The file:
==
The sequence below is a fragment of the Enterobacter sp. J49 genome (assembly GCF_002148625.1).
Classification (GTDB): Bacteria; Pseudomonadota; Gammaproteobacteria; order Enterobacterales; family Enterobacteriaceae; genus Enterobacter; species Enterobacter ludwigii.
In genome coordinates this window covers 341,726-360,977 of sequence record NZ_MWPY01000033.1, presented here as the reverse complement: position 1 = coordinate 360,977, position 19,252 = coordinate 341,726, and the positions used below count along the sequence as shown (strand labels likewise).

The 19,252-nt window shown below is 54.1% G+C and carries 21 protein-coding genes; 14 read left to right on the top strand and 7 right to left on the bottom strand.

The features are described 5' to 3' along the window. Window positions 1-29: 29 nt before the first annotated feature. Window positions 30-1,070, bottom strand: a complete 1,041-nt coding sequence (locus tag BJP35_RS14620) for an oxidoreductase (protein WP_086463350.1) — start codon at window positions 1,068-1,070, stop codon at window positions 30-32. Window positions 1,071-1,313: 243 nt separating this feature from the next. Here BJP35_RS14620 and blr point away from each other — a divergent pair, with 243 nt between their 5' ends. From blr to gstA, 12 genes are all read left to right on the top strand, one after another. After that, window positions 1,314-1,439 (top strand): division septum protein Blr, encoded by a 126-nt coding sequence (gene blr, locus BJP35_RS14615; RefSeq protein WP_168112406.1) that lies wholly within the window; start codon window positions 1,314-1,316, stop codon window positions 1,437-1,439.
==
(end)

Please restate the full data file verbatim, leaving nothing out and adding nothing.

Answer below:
The sequence below is a fragment of the Enterobacter sp. J49 genome (assembly GCF_002148625.1).
Classification (GTDB): Bacteria; Pseudomonadota; Gammaproteobacteria; order Enterobacterales; family Enterobacteriaceae; genus Enterobacter; species Enterobacter ludwigii.
In genome coordinates this window covers 341,726-360,977 of sequence record NZ_MWPY01000033.1, presented here as the reverse complement: position 1 = coordinate 360,977, position 19,252 = coordinate 341,726, and the positions used below count along the sequence as shown (strand labels likewise).

The 19,252-nt window shown below is 54.1% G+C and carries 21 protein-coding genes; 14 read left to right on the top strand and 7 right to left on the bottom strand.

The features are described 5' to 3' along the window. Window positions 1-29: 29 nt before the first annotated feature. Window positions 30-1,070, bottom strand: a complete 1,041-nt coding sequence (locus tag BJP35_RS14620) for an oxidoreductase (protein WP_086463350.1) — start codon at window positions 1,068-1,070, stop codon at window positions 30-32. Window positions 1,071-1,313: 243 nt separating this feature from the next. Here BJP35_RS14620 and blr point away from each other — a divergent pair, with 243 nt between their 5' ends. From blr to gstA, 12 genes are all read left to right on the top strand, one after another. After that, window positions 1,314-1,439 (top strand): division septum protein Blr, encoded by a 126-nt coding sequence (gene blr, locus BJP35_RS14615; RefSeq protein WP_168112406.1) that lies wholly within the window; start codon window positions 1,314-1,316, stop codon window positions 1,437-1,439.